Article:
You know what’s the worst?
When you go to buy avocados and discover them in a pitiful bin, all brown and shriveled together like they took a vow en masse to spoil and ruin your Taco Tuesday plans.
What upsets me more than their dive to the dark side is the fact that they’ll never get used, only discarded in the trash.
What if there were something we could do about the avocado-ripening travesty that constantly plagues us?
Enter the folks over at a startup called Apeel Sciences who are actually doing something about the shelf life of avocados and their produce aisle friends.
For six years, Apeel Sciences has been working to make all of our wildest avocado-preserving dreams a reality.
But truth be told, avocados are only the beginning of this magnificent sorcery.
The company has engineered a plant-based coating that extends the shelf life of produce. The coating is applied to the exterior of produce via dunking or rinsing.
The coating keeps fruits and vegetables fresh for up to three times longer.
It’s like pressing the slo-mo button on your phone, but for ripening produce.
Is Apeel Safe to Eat?
The Food and Drug Administration (FDA) classified it as GRAS, or generally recognized as safe, which means yes.
The special coating is made out of lipids and glycerolipids, which are found in peels, seeds and pulps of produce, according to Apeel’s website.
It’s not like the wax on apples. Apeel’s coating keeps moisture in and oxygen out instead of using wax or refrigeration to extend life. You won’t be able to taste, smell or see the coating.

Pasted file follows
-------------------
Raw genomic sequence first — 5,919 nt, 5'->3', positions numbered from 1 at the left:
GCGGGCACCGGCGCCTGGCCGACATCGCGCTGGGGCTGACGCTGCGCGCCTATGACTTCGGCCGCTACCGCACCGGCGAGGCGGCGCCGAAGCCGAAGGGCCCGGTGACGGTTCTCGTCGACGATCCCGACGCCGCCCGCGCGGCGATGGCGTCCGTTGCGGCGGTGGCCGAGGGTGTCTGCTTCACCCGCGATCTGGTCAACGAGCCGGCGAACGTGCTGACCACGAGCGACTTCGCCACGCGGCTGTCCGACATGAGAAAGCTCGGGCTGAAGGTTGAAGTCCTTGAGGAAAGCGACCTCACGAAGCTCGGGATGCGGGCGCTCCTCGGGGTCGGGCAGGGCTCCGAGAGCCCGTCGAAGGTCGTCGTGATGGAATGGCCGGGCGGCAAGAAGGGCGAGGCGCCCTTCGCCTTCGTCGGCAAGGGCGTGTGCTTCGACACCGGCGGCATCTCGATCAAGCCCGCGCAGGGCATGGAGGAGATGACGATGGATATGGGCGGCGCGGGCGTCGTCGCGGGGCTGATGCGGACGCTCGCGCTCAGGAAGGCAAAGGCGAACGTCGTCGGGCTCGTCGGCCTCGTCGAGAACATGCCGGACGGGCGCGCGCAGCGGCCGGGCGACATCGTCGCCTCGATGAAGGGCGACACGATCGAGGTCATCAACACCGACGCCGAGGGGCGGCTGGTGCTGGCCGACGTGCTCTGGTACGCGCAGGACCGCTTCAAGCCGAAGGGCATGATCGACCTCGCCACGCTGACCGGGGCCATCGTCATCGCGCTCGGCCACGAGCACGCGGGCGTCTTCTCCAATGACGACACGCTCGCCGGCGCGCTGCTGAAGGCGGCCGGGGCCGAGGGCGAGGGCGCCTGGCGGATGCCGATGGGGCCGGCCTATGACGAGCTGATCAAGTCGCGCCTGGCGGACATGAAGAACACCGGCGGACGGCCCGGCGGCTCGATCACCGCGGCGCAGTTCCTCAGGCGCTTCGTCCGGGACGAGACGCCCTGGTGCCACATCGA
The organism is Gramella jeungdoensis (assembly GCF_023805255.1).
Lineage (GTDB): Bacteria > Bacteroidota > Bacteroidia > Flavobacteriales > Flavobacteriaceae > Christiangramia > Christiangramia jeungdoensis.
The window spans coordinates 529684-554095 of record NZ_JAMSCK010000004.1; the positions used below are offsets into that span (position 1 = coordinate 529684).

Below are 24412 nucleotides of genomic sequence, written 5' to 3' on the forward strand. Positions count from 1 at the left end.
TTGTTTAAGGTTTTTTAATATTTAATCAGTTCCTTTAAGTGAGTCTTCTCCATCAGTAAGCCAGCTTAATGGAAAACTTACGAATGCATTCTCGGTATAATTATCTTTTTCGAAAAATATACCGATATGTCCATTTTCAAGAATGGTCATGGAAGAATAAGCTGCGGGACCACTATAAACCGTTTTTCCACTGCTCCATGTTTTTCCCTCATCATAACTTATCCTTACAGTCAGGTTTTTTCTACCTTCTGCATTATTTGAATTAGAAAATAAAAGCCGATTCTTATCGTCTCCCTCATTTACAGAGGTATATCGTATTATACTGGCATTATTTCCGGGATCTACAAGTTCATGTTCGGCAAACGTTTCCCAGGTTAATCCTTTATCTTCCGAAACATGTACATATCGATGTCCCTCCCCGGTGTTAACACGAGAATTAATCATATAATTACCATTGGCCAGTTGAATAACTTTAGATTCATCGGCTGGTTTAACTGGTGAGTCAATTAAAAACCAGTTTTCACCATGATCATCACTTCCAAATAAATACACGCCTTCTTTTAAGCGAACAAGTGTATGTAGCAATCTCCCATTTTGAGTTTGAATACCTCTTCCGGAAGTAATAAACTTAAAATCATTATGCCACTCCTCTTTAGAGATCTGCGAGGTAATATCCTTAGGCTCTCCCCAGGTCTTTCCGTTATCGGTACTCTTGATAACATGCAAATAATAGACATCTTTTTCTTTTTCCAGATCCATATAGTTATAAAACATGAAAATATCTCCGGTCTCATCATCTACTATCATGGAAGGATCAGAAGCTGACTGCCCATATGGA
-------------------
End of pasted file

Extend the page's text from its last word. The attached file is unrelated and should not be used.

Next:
Plus, it’s allergen-free, so have no fear, friends.
Apeel avocados are already on the shelves at Costco and Harps Food stores across the Midwest. Just look for the Apeel section, and get ready to wait a week — or three — for your avocados to spoil.
The startup’s CEO, James Rogers, told The Washington Post that customers don’t pay more for the service because grocers save money due to reduced spoilage.
Why We Should All Care About the Shelf Life of Produce
Reducing food waste has become a global concern, but despite our best intentions, food just spoils on its own internal clock.
How many fruits and veggies have gone bad under your watch this year? Too many, I’m sure. Me, too. (Please forgive me, strawberries. If I only had a few more days with you.)
But we’re not alone. An expert we spoke with recently estimates that the average household wastes $1,800 every year on food they never eat.
Reducing food waste could create a chain reaction of savings for consumers, retailers, farmers and keep food out of landfills.
In turn, transportation costs, packaging waste, wastewater, fertilizer and food spoilage would all be reduced. That’s huge.
Apeel says it has successfully delayed ripening processes on apples, artichokes, asparagus, bananas, bell peppers, blueberries, cherries, green beans, lemons, mangos, radishes, strawberries and tomatoes.
Avocados could be the first step in what could be a breakthrough in the sustainable future of food.
I just have one more question: Does it work on human skin? Asking for a friend.
Stephanie Bolling is a staff writer at The Penny Hoarder. Today she learned that “alligator pear” is another name for an avocado.
This was originally published on The Penny Hoarder, which helps millions of readers worldwide earn and save money by sharing unique job opportunities, personal stories, freebies and more. The Inc. 5000 ranked The Penny Hoarder as the fastest-growing private media company in the U.S. in 2017.
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